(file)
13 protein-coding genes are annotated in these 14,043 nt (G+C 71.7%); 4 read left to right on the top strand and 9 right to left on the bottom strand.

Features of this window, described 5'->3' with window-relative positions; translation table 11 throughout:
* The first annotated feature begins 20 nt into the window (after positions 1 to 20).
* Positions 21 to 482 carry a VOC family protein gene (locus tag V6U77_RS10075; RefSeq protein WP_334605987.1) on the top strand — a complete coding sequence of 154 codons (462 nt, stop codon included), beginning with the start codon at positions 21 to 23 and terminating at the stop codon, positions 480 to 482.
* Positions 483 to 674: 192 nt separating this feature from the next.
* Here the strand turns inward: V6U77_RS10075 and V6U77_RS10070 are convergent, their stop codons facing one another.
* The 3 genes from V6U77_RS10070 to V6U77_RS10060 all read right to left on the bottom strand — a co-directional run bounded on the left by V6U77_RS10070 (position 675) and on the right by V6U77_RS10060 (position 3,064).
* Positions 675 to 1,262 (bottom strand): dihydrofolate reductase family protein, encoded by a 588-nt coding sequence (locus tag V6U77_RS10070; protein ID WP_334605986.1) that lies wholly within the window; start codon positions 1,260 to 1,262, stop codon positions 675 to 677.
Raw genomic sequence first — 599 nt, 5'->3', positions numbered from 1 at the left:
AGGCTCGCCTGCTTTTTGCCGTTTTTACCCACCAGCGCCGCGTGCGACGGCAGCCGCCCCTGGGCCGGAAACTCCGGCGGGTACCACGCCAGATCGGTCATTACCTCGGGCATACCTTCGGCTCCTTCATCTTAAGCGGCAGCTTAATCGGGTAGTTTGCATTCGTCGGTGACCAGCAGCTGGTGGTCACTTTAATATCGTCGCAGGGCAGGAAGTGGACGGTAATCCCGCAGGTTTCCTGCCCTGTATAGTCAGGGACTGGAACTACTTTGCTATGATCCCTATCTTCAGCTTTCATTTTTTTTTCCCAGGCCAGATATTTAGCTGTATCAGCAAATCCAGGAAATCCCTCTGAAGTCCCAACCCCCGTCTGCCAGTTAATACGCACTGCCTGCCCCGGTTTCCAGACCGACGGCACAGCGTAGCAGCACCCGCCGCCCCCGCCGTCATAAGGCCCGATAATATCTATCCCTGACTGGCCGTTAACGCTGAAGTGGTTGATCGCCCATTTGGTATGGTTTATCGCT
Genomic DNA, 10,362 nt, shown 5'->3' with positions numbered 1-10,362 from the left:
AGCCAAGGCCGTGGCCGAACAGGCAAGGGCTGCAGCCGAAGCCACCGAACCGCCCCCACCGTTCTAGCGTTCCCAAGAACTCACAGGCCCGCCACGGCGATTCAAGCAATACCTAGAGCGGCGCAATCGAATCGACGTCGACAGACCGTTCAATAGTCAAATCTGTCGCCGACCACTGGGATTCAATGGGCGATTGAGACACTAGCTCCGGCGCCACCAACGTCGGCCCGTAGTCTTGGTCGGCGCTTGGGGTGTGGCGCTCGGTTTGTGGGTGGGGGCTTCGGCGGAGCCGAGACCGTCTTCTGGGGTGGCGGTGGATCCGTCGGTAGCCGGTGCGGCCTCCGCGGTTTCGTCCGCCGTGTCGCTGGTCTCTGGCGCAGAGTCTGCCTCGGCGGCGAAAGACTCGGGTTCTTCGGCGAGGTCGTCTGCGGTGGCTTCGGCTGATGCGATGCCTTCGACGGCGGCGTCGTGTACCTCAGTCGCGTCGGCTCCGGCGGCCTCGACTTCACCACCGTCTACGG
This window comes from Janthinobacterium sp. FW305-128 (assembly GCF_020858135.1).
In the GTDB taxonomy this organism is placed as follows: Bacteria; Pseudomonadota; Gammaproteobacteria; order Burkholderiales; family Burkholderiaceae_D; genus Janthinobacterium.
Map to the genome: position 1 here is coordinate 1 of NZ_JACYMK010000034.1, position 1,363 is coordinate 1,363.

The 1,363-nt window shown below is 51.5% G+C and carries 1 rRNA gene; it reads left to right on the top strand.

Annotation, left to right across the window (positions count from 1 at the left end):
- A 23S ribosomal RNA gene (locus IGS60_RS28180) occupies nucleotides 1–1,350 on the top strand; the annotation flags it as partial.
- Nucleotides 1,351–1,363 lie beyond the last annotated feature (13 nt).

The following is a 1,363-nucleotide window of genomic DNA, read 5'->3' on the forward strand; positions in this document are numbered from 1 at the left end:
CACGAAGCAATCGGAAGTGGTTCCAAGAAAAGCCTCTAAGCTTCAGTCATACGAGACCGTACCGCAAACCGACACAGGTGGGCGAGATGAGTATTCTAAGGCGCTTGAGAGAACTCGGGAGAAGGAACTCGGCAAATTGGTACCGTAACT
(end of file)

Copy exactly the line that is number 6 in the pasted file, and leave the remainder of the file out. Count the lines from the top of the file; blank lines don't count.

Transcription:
* Here the strand turns inward: V6U77_RS10075 and V6U77_RS10070 are convergent, their stop codons facing one another.